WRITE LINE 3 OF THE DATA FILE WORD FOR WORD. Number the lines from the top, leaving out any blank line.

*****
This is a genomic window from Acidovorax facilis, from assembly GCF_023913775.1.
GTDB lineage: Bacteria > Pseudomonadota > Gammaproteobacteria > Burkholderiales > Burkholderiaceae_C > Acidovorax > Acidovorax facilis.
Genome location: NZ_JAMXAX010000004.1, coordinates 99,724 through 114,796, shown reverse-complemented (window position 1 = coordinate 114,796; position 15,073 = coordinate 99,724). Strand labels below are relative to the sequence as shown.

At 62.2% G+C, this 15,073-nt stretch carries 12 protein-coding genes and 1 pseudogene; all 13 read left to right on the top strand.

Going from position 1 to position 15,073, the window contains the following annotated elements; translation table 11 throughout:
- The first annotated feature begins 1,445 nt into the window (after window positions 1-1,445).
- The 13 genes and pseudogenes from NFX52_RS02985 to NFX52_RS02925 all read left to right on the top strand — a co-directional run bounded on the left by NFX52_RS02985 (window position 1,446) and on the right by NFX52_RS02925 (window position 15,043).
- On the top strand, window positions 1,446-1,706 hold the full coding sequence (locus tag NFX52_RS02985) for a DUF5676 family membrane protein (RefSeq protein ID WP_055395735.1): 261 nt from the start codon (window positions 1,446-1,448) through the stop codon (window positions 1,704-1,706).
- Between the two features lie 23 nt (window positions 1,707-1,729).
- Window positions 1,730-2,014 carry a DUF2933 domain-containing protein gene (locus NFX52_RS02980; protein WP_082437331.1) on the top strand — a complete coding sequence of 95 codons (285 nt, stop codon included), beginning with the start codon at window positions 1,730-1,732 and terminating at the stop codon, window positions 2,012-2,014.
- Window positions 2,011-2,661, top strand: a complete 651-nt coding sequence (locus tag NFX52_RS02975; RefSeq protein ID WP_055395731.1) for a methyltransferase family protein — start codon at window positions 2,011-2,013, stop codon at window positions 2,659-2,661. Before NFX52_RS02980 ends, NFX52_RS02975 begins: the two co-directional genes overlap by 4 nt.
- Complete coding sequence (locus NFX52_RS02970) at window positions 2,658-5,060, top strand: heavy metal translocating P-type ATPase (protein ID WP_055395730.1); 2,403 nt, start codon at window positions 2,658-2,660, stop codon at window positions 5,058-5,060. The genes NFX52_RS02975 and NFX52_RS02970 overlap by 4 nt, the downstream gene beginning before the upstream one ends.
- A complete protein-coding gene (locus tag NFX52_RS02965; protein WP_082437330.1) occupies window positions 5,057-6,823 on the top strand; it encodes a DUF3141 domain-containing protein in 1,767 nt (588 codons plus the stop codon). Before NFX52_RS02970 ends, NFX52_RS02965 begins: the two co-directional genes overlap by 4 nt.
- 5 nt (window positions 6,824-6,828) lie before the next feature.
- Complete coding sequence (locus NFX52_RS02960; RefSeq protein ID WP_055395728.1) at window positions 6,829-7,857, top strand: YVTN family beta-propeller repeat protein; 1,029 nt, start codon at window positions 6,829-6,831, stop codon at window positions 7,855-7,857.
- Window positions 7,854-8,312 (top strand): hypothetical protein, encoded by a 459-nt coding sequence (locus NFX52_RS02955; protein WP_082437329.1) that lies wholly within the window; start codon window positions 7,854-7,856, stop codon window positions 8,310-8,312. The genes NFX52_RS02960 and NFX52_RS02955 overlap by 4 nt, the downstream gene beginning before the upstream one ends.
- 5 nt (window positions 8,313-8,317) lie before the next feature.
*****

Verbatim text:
Genome location: NZ_JAMXAX010000004.1, coordinates 99,724 through 114,796, shown reverse-complemented (window position 1 = coordinate 114,796; position 15,073 = coordinate 99,724). Strand labels below are relative to the sequence as shown.